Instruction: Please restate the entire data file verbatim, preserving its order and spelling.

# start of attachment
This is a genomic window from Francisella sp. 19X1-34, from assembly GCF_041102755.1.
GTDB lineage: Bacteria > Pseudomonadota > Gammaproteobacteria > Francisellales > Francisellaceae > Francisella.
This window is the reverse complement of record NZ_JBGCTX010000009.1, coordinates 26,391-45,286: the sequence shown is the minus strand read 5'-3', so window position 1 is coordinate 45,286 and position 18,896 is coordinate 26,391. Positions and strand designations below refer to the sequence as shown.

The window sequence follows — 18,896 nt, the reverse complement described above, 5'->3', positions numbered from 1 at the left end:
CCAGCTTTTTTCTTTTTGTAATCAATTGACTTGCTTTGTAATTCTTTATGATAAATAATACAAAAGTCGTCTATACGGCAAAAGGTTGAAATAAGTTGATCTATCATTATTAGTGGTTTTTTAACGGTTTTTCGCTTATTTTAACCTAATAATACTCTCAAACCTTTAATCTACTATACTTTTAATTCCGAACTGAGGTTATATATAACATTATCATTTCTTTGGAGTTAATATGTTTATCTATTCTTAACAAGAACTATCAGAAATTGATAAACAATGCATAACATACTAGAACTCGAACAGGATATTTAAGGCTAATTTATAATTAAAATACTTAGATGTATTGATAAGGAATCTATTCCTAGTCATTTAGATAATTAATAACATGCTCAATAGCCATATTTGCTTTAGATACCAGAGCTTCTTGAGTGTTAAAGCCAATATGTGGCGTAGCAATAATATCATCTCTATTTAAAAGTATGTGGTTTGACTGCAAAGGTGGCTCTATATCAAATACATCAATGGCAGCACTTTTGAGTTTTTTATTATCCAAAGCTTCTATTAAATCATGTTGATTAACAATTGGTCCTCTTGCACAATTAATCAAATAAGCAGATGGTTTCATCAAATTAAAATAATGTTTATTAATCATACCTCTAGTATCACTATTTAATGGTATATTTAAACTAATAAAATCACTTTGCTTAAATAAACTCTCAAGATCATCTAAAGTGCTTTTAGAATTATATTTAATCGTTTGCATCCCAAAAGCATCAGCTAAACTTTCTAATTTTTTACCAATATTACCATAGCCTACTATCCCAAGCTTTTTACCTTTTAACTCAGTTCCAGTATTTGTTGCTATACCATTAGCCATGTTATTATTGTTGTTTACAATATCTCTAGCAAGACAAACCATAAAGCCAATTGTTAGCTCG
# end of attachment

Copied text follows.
This is a genomic window from Francisella sp. 19X1-34, from assembly GCF_041102755.1.
GTDB lineage: Bacteria > Pseudomonadota > Gammaproteobacteria > Francisellales > Francisellaceae > Francisella.
This window is the reverse complement of record NZ_JBGCTX010000009.1, coordinates 26,391-45,286: the sequence shown is the minus strand read 5'-3', so window position 1 is coordinate 45,286 and position 18,896 is coordinate 26,391. Positions and strand designations below refer to the sequence as shown.

The window sequence follows — 18,896 nt, the reverse complement described above, 5'->3', positions numbered from 1 at the left end:
CCAGCTTTTTTCTTTTTGTAATCAATTGACTTGCTTTGTAATTCTTTATGATAAATAATACAAAAGTCGTCTATACGGCAAAAGGTTGAAATAAGTTGATCTATCATTATTAGTGGTTTTTTAACGGTTTTTCGCTTATTTTAACCTAATAATACTCTCAAACCTTTAATCTACTATACTTTTAATTCCGAACTGAGGTTATATATAACATTATCATTTCTTTGGAGTTAATATGTTTATCTATTCTTAACAAGAACTATCAGAAATTGATAAACAATGCATAACATACTAGAACTCGAACAGGATATTTAAGGCTAATTTATAATTAAAATACTTAGATGTATTGATAAGGAATCTATTCCTAGTCATTTAGATAATTAATAACATGCTCAATAGCCATATTTGCTTTAGATACCAGAGCTTCTTGAGTGTTAAAGCCAATATGTGGCGTAGCAATAATATCATCTCTATTTAAAAGTATGTGGTTTGACTGCAAAGGTGGCTCTATATCAAATACATCAATGGCAGCACTTTTGAGTTTTTTATTATCCAAAGCTTCTATTAAATCATGTTGATTAACAATTGGTCCTCTTGCACAATTAATCAAATAAGCAGATGGTTTCATCAAATTAAAATAATGTTTATTAATCATACCTCTAGTATCACTATTTAATGGTATATTTAAACTAATAAAATCACTTTGCTTAAATAAACTCTCAAGATCATCTAAAGTGCTTTTAGAATTATATTTAATCGTTTGCATCCCAAAAGCATCAGCTAAACTTTCTAATTTTTTACCAATATTACCATAGCCTACTATCCCAAGCTTTTTACCTTTTAACTCAGTTCCAGTATTTGTTGCTATACCATTAGCCATGTTATTATTGTTGTTTACAATATCTCTAGCAAGACAAACCATAAAGCCAATTGTTAGCTCG